Sean Gallagher addressed the council even though he already has the backing of four councils.
Four more presidential nominees addressed Kildare County Council this afternoon seeking a nomination. Kildare County Councillors have until tomorrow evening to nominate any of those who addressed them, and the full council will vote on those nominations, if any, on September 24.
First up was Peter Casey, a successful businessman and one of three of the Dragon’s from Dragon’s Den.
He described himself as a “professional door opener” saying that one of his successes was to get the head of Indian carmaker Tata to come to Ireland.
He said, in response to a question from one of the councillors that he had stepped back from his business and that a combination of visiting local school children in his native Donegal and timing were his reasons to choose to run for the presidency.
He spoke about the changing business landscape in the US and spoke of how Ireland needed to be ready to meet that challenge.
He expressed the view that Brexit would not happen,in the end. “There’ll be a delay and then a second vote and they’ll stay in,” he suggested.
Next up was Sarah Louise Mulligan, who at 36 is by far the youngest of the candidates. In a passionate speech she said she wanted to address numerous issues, from child abuse, domestic abuse, elder abuse, suicide and crisis pregnancy.
She portrayed herself as strongly pro-life and made the claim that three quarters of the Irish people knew that the recent referendum to repeal the eighth amendment was rigged.
She said that there was massive voter fraud which needed to be tackled “for the love of democracy”.
She said she couldn’t believe that “in a millions years half the people of this beautiful country would vote to kill babies”. She addressed the fact that she is known as a supporter of Donald Trump, and said that it was because of his pro-life stance. She added that she was looking down to sitting down with him during his visit (which has since been cancelled) for a chat about Irish undocumented.
When questioned on it by Cllr Morgan McCabe, she said that if legislation for abortion came before her as president she would refer it to the supreme court.
She said she had always wanted to be president because she walked in the Phoenix Park with a pair of binoculars.
Former Irish Independent journalist Gemma O’Doherty gave a history of her working career as a journalist with the Irish Independent and since she had left it, emphasising her work with Maurice McCabe, the murder of Fr Niall McCabe and penalty points.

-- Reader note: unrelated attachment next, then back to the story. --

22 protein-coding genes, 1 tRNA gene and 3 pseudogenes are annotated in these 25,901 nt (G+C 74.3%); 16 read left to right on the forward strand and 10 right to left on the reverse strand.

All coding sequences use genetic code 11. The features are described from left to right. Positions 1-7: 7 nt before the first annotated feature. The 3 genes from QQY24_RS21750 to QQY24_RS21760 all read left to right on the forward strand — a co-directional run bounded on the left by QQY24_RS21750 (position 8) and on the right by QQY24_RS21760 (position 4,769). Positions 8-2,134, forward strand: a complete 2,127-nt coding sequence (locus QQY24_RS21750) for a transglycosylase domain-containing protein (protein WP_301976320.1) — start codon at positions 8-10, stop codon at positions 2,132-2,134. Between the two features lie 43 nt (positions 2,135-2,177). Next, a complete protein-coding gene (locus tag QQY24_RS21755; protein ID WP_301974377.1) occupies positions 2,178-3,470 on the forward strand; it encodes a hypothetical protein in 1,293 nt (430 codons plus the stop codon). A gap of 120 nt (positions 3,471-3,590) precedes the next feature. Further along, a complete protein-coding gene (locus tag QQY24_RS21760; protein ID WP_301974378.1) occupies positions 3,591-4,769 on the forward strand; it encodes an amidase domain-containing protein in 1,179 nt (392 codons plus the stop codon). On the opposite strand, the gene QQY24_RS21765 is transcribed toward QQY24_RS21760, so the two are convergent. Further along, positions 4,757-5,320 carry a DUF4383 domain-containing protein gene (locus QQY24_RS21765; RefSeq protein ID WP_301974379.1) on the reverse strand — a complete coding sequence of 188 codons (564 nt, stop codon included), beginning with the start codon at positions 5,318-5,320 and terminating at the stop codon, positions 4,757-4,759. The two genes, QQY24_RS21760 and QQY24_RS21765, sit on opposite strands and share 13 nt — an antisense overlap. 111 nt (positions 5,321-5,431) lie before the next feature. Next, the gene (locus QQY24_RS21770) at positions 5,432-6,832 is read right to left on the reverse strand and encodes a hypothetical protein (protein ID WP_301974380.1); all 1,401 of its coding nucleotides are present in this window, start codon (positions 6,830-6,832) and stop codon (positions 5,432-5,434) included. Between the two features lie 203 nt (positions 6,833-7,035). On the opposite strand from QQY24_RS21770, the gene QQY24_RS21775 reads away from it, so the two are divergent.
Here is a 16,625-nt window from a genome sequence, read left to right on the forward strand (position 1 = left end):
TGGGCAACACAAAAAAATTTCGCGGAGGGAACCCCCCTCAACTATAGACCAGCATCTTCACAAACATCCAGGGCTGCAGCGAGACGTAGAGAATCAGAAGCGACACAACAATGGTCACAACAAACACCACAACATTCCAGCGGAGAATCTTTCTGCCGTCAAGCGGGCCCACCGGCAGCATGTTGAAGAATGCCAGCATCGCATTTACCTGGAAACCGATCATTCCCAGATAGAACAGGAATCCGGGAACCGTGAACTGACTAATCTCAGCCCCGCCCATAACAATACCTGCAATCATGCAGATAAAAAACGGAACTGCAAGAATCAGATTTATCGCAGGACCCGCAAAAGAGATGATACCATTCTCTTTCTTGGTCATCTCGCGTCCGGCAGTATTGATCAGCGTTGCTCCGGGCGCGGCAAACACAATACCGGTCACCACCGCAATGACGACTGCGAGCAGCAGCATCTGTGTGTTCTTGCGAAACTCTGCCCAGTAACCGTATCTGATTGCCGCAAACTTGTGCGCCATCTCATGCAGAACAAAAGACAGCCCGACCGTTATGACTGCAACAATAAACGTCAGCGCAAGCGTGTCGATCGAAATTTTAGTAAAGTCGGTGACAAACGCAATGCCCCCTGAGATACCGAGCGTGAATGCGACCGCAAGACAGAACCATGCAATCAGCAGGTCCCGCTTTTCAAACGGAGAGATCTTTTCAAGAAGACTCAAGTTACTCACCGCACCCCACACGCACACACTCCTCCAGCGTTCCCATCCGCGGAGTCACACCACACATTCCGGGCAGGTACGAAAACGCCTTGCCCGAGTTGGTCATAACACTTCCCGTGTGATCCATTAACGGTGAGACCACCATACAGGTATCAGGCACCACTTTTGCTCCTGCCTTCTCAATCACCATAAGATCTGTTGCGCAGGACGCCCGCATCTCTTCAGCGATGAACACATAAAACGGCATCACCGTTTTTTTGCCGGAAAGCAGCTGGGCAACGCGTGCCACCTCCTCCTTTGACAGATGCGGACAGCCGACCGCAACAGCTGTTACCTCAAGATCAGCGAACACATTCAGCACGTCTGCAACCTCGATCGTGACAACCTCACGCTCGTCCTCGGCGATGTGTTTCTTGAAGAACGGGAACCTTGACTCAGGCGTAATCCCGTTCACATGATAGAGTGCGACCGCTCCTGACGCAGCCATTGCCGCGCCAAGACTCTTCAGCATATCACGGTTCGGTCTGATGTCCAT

She said that she had come to believe that there was an elite in operation in Ireland who believed they could do what they liked, and that corruption was rife.
She touched on topics such the housing crisis, the avoidance of tax, Ireland’s position globally, and what she called scandal fatigue syndrome which she believed Irish have.
“They see nobody going to jail or losing their job or their pension.”
She said she was troubled by globalisation and the proliferation of foreign brands in Ireland, referencing in particular farmers who were struggling.
She said she didn’t think it was too much to expect, as an Irish person, to be able to go into a petrol station and buy an Irish brand sandwich made of Irish bread and with Irish beef or pork in it.
She said that she was concerned about a lack of what she described as the free press in Ireland, saying that the the influence of Denis O’Brien was troubling. She also described RTE as a “voicebox for the government”.
Cllr Morgan McCabe said that many would think that RTE was a “voicebox for the left”, and that it was a question of opinion.
Naoise O’Ceiruil questioned her attitude to Fianna Fail, which he said had annoyed party members. She responded that journalists were not supposed to be friends with politicians and that he should “get over it”.
Sean Gallagher, who already has the nomination of four county councils addressed the County Council, although he said that he was not looking for its nomination, but wanted to speak to the members because they were the closest elected representatives to the public.
Sarah Louise Mulligan from her website irishwholovepresidenttrump.com
He spoke of his previous campaign for the election and the now infamous moment on an RTE debate where he was asked about what subsequently turned out to be a fake tweet.
And even though RTE bore some responsibility for what happened, he said that under the glare of the lights and on live television he had doubted his own recollection and he had appeared less convincing than he would have liked.
And although ultimately RTE later read an apology to him in the High Court, he had no animosity towards them. He said he had taken the legal action for all those who wish to contest an election.
In terms of the themes of his campaign, he said spoke about issues such as disability. He spoke admiringly of the work of Mary and Martin McAleese in reaching out to loyalists in the North and believed that it showed the kind of work that could be done even though the presidency does not have many formal powers.
He assured the councillors, in answer to a question from Cllr Padraig McEvoy, that his campaign would stay away from petty sniping. He said that his parents had taught him that “you’ll never grow an inch taller by making somebody feel small”.
Two of those who were expected to speak, John Groarke and Mary Goretti Moylan, have did not appear.